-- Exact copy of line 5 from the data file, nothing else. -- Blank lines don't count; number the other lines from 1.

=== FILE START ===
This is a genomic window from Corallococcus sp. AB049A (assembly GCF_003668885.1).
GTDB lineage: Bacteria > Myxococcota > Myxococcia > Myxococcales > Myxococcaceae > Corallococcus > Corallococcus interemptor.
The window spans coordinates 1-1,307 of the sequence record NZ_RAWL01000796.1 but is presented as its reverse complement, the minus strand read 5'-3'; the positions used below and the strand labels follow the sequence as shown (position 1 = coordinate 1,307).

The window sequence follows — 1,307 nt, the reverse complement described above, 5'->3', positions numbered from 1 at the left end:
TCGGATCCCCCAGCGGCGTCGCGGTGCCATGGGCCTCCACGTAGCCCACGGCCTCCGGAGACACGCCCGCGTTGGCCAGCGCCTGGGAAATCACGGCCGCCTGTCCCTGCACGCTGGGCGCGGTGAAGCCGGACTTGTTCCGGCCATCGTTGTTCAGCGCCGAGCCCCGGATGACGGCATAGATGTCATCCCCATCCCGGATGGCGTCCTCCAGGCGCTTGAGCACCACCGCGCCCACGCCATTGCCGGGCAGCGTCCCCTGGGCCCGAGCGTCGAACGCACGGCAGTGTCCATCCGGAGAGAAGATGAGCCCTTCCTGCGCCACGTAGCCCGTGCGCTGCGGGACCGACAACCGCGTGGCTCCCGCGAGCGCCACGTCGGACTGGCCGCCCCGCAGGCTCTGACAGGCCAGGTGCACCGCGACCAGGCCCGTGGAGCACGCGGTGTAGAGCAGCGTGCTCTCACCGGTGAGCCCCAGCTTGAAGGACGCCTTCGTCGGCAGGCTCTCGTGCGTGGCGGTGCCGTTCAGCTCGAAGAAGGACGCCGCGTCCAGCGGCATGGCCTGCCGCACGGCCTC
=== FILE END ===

TCGGATCCCCCAGCGGCGTCGCGGTGCCATGGGCCTCCACGTAGCCCACGGCCTCCGGAGACACGCCCGCGTTGGCCAGCGCCTGGGAAATCACGGCCGCCTGTCCCTGCACGCTGGGCGCGGTGAAGCCGGACTTGTTCCGGCCATCGTTGTTCAGCGCCGAGCCCCGGATGACGGCATAGATGTCATCCCCATCCCGGATGGCGTCCTCCAGGCGCTTGAGCACCACCGCGCCCACGCCATTGCCGGGCAGCGTCCCCTGGGCCCGAGCGTCGAACGCACGGCAGTGTCCATCCGGAGAGAAGATGAGCCCTTCCTGCGCCACGTAGCCCGTGCGCTGCGGGACCGACAACCGCGTGGCTCCCGCGAGCGCCACGTCGGACTGGCCGCCCCGCAGGCTCTGACAGGCCAGGTGCACCGCGACCAGGCCCGTGGAGCACGCGGTGTAGAGCAGCGTGCTCTCACCGGTGAGCCCCAGCTTGAAGGACGCCTTCGTCGGCAGGCTCTCGTGCGTGGCGGTGCCGTTCAGCTCGAAGAAGGACGCCGCGTCCAGCGGCATGGCCTGCCGCACGGCCTC